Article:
Acrimony over allegations of financial improprieties within the Washington Commanders’ front office escalated Monday with dueling statements from the team and the attorney of the former employee who made the claim to members of Congress.
“There has been absolutely no withholding of ticket revenue at any time by the Commanders,” the team’s three-sentence statement read. “Those revenues are subject to independent audits by multiple parties. Anyone who offered testimony suggesting a withholding of revenue has committed perjury, plain and simple.”
Lawyer Lisa Banks, who represents more than 40 former team employees including Jason Friedman, a former vice president of ticketing who worked for the team for more than 20 years, countered with a statement defending her client and noting that he provided the panel with evidence to support the allegations.
The Commanders’ statement “defamed my client, Jason Friedman, who came forward at the request of the Congressional Oversight Committee and testified truthfully, with evidence,” Banks wrote. “Unfortunately, Mr. Friedman is unable to defend himself publicly due to contractual constraints that prevent him from speaking freely. He would be happy to recount his testimony if [team owner] Dan Snyder and the Washington Commanders allow him to do so. I will await their response.”
The House Oversight Committee launched its investigation of Washington in October, dissatisfied with the lack of transparency in the NFL-sponsored investigation into reports of pervasive sexual harassment and toxicity in the team’s workplace.
While the panel’s focus remains on the Commanders’ workplace culture and the NFL’s response, it now is looking into Friedman’s allegations of financial improprieties.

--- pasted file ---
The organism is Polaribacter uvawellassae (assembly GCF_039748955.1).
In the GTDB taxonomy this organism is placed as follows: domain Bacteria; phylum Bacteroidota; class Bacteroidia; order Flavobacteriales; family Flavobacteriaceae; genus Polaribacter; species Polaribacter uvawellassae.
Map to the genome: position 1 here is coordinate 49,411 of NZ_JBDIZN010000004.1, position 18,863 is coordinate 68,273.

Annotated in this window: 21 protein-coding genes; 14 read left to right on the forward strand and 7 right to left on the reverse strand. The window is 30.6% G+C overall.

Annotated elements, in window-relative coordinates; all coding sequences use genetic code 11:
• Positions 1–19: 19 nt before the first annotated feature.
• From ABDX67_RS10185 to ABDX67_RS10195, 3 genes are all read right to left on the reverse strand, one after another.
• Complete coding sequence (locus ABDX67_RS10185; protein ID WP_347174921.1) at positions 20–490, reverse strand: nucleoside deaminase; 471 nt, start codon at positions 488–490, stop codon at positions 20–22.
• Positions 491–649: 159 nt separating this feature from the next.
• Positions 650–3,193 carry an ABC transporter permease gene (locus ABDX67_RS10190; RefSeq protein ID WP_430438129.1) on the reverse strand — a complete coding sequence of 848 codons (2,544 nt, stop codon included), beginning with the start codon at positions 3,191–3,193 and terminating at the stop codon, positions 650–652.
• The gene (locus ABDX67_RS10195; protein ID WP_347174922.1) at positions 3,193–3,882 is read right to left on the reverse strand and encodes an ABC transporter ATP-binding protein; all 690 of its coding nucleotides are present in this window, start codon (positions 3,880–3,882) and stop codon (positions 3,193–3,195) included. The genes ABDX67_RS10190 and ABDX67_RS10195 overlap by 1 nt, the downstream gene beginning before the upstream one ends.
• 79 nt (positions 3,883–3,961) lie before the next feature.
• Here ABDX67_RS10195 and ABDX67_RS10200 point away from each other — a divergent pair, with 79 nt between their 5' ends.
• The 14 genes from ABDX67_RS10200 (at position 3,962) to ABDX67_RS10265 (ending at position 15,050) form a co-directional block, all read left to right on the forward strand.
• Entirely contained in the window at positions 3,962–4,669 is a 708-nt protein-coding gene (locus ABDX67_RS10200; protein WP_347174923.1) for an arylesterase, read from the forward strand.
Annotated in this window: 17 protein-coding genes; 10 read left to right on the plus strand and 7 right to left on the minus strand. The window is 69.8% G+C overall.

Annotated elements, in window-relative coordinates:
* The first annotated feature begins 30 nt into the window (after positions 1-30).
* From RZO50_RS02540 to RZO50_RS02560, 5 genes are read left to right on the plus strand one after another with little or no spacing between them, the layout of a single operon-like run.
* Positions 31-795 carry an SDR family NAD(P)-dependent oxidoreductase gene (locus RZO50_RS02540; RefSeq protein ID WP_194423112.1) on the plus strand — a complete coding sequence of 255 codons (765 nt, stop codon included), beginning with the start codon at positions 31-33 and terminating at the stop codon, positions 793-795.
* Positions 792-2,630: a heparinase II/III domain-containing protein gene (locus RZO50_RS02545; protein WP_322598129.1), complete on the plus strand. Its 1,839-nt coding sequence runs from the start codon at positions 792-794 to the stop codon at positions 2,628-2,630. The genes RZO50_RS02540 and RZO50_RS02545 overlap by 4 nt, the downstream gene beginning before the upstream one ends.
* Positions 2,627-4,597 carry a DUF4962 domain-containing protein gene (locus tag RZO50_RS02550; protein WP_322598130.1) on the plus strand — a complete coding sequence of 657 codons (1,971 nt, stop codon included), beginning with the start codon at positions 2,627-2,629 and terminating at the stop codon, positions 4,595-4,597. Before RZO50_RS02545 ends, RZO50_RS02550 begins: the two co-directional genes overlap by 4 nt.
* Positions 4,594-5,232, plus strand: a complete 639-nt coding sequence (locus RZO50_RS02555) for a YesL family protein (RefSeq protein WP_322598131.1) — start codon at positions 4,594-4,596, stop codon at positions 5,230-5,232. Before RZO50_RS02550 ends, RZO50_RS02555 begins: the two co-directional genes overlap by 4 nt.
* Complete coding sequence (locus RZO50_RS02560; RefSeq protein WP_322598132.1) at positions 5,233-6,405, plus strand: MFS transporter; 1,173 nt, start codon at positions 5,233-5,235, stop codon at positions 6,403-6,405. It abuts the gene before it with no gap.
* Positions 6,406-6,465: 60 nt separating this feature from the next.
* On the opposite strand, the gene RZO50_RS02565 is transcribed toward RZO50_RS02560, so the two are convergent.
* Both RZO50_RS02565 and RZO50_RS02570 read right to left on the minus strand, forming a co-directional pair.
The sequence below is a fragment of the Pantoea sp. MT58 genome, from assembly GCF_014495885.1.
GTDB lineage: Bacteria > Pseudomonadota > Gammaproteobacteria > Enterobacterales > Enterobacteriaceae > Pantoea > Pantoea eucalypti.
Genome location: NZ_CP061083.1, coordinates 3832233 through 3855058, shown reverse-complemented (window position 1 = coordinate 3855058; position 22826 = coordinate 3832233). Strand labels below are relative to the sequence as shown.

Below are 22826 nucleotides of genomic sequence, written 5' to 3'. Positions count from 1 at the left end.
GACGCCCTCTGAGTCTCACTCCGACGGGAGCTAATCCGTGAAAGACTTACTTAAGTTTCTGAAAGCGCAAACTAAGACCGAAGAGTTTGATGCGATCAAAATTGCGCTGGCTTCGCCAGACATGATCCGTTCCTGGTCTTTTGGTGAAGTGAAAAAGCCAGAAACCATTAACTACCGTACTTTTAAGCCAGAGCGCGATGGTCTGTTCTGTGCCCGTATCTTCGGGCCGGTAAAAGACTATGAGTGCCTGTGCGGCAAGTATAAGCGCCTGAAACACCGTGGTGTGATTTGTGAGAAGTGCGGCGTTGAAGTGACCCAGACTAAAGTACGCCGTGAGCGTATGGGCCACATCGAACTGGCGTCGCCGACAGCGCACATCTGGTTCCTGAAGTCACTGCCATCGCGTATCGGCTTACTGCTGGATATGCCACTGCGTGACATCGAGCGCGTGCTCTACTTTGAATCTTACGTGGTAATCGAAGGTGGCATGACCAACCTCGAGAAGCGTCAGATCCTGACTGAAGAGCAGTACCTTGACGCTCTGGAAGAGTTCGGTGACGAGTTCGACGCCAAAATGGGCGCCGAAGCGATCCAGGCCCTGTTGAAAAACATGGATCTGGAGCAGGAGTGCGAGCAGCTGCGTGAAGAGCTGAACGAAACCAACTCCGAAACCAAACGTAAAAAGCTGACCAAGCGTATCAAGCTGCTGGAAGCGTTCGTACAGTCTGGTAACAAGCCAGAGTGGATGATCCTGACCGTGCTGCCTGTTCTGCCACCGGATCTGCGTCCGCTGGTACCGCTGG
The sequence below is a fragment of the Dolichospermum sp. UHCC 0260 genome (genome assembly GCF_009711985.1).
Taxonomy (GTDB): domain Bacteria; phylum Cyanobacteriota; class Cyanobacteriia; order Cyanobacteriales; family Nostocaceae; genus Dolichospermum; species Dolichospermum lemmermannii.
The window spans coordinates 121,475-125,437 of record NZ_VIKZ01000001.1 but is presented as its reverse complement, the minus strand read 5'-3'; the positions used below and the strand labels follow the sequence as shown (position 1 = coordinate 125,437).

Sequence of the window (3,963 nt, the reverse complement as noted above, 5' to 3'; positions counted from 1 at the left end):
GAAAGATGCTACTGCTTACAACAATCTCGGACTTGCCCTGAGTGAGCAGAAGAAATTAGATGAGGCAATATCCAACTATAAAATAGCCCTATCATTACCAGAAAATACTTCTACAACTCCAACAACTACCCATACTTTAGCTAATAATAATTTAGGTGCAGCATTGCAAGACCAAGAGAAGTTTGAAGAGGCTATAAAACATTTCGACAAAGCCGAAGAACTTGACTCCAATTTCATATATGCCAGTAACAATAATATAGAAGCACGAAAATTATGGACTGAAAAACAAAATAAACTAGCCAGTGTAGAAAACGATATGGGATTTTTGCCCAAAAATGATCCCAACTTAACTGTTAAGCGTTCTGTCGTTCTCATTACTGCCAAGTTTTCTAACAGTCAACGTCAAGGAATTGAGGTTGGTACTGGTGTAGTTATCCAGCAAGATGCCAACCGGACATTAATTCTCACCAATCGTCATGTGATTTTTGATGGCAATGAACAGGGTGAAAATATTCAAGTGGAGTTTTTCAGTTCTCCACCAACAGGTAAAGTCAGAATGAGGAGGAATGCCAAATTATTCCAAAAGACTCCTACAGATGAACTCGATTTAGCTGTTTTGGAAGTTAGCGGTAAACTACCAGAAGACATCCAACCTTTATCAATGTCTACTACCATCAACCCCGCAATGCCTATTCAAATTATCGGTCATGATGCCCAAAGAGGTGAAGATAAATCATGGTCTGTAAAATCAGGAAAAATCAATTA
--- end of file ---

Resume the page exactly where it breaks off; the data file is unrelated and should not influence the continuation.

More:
Evidence that the Commanders, under Snyder, attempted to withhold ticket revenue could give the NFL new reason to sanction the owner.
The league declined to comment on Monday’s statements.
The league’s business model is based on a decades-old practice of mandatory revenue-sharing, in which all 32 teams share equally in national broadcast revenue. In addition, each team must share roughly 40 percent of its ticket sales.
Proof that the team engaged in misleading or deceptive business practices also could complicate Snyder’s pursuit of tax breaks and other public funds and concessions to help build a new stadium for the team, as federal and state officials mull whether to award such handouts to the owner of a $4.2 billion asset.
The 45-member House Oversight Committee is the investigative arm of Congress. Its chair, currently Rep. Carolyn B. Maloney (D-N.Y.), has subpoena power to compel the production of documents not willingly provided, as well as the authority to convene hearings on matters of public interest.
So far, the panel has not taken either step in investigating the Commanders or the NFL. Its team of lawyers and investigators is reviewing more than 80,000 pages of documents, provided by the NFL at its request, related to the league’s initial investigation of sexual harassment in the workplace. That 10-month probe, led by Washington attorney Beth Wilkinson, culminated with a $10 million fine against the team.
The committee is sharply divided on the merits of investigating the Washington team’s workplace and the NFL’s response. Its Republican leaders have argued that the panel has no role in this matter, citing other issues they say are of far greater concern to American taxpayers.
On Friday, GOP Oversight spokesman Austin Hacker issued a statement characterizing the recent claim of financial improprieties as “one-sided, unconfirmed, unsupported allegations from a disgruntled ex-employee with an ax to grind” and evidence that the investigation is “a waste of Congress’ time.”
Hacker stated the committee had heard from a second witness regarding claims of financial improprieties, who denied any such improprieties.